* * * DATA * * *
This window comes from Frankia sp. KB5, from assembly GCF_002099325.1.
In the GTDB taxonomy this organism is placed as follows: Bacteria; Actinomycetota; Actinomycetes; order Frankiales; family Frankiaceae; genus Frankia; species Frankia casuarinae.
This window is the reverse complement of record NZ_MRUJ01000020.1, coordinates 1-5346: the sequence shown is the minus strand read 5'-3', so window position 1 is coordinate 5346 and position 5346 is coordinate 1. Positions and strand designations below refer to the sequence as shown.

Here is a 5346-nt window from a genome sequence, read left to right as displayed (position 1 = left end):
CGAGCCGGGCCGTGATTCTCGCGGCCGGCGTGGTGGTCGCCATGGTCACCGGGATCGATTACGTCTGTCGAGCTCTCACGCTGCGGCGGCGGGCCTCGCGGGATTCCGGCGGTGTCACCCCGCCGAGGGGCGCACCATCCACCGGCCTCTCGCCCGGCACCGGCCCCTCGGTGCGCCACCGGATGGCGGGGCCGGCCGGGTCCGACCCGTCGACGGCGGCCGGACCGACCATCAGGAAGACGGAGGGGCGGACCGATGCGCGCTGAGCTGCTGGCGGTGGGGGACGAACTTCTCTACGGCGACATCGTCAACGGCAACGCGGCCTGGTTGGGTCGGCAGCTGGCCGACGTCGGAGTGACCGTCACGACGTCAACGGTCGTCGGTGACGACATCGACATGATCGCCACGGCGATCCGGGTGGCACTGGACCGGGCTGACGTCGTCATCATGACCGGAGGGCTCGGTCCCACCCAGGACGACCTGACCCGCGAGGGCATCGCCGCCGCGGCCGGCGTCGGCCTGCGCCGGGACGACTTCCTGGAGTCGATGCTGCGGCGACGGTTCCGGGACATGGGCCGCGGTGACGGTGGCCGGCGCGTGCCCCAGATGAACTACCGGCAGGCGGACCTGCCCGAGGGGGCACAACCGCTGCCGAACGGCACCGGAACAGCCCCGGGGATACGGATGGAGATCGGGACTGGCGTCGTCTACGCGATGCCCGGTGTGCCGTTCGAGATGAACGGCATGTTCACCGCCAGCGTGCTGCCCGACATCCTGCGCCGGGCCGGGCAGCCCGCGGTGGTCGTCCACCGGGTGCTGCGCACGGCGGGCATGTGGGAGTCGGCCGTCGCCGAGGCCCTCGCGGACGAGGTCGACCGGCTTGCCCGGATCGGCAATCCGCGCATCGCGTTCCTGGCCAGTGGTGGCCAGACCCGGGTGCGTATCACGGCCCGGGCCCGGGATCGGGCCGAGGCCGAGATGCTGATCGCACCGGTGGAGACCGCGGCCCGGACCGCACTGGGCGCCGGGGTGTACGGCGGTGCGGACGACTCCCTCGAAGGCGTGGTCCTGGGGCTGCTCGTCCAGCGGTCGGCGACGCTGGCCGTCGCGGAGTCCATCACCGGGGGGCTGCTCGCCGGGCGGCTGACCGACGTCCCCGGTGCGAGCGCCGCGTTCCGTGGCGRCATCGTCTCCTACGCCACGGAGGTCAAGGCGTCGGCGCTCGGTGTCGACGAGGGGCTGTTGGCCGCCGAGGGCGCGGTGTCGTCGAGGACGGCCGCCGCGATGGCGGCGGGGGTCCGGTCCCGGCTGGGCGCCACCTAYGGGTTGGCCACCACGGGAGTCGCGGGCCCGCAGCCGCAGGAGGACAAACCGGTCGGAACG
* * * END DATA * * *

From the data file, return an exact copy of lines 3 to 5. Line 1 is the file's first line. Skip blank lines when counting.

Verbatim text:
This window is the reverse complement of record NZ_MRUJ01000020.1, coordinates 1-5346: the sequence shown is the minus strand read 5'-3', so window position 1 is coordinate 5346 and position 5346 is coordinate 1. Positions and strand designations below refer to the sequence as shown.

Here is a 5346-nt window from a genome sequence, read left to right as displayed (position 1 = left end):
CGAGCCGGGCCGTGATTCTCGCGGCCGGCGTGGTGGTCGCCATGGTCACCGGGATCGATTACGTCTGTCGAGCTCTCACGCTGCGGCGGCGGGCCTCGCGGGATTCCGGCGGTGTCACCCCGCCGAGGGGCGCACCATCCACCGGCCTCTCGCCCGGCACCGGCCCCTCGGTGCGCCACCGGATGGCGGGGCCGGCCGGGTCCGACCCGTCGACGGCGGCCGGACCGACCATCAGGAAGACGGAGGGGCGGACCGATGCGCGCTGAGCTGCTGGCGGTGGGGGACGAACTTCTCTACGGCGACATCGTCAACGGCAACGCGGCCTGGTTGGGTCGGCAGCTGGCCGACGTCGGAGTGACCGTCACGACGTCAACGGTCGTCGGTGACGACATCGACATGATCGCCACGGCGATCCGGGTGGCACTGGACCGGGCTGACGTCGTCATCATGACCGGAGGGCTCGGTCCCACCCAGGACGACCTGACCCGCGAGGGCATCGCCGCCGCGGCCGGCGTCGGCCTGCGCCGGGACGACTTCCTGGAGTCGATGCTGCGGCGACGGTTCCGGGACATGGGCCGCGGTGACGGTGGCCGGCGCGTGCCCCAGATGAACTACCGGCAGGCGGACCTGCCCGAGGGGGCACAACCGCTGCCGAACGGCACCGGAACAGCCCCGGGGATACGGATGGAGATCGGGACTGGCGTCGTCTACGCGATGCCCGGTGTGCCGTTCGAGATGAACGGCATGTTCACCGCCAGCGTGCTGCCCGACATCCTGCGCCGGGCCGGGCAGCCCGCGGTGGTCGTCCACCGGGTGCTGCGCACGGCGGGCATGTGGGAGTCGGCCGTCGCCGAGGCCCTCGCGGACGAGGTCGACCGGCTTGCCCGGATCGGCAATCCGCGCATCGCGTTCCTGGCCAGTGGTGGCCAGACCCGGGTGCGTATCACGGCCCGGGCCCGGGATCGGGCCGAGGCCGAGATGCTGATCGCACCGGTGGAGACCGCGGCCCGGACCGCACTGGGCGCCGGGGTGTACGGCGGTGCGGACGACTCCCTCGAAGGCGTGGTCCTGGGGCTGCTCGTCCAGCGGTCGGCGACGCTGGCCGTCGCGGAGTCCATCACCGGGGGGCTGCTCGCCGGGCGGCTGACCGACGTCCCCGGTGCGAGCGCCGCGTTCCGTGGCGRCATCGTCTCCTACGCCACGGAGGTCAAGGCGTCGGCGCTCGGTGTCGACGAGGGGCTGTTGGCCGCCGAGGGCGCGGTGTCGTCGAGGACGGCCGCCGCGATGGCGGCGGGGGTCCGGTCCCGGCTGGGCGCCACCTAYGGGTTGGCCACCACGGGAGTCGCGGGCCCGCAGCCGCAGGAGGACAAACCGGTCGGAACG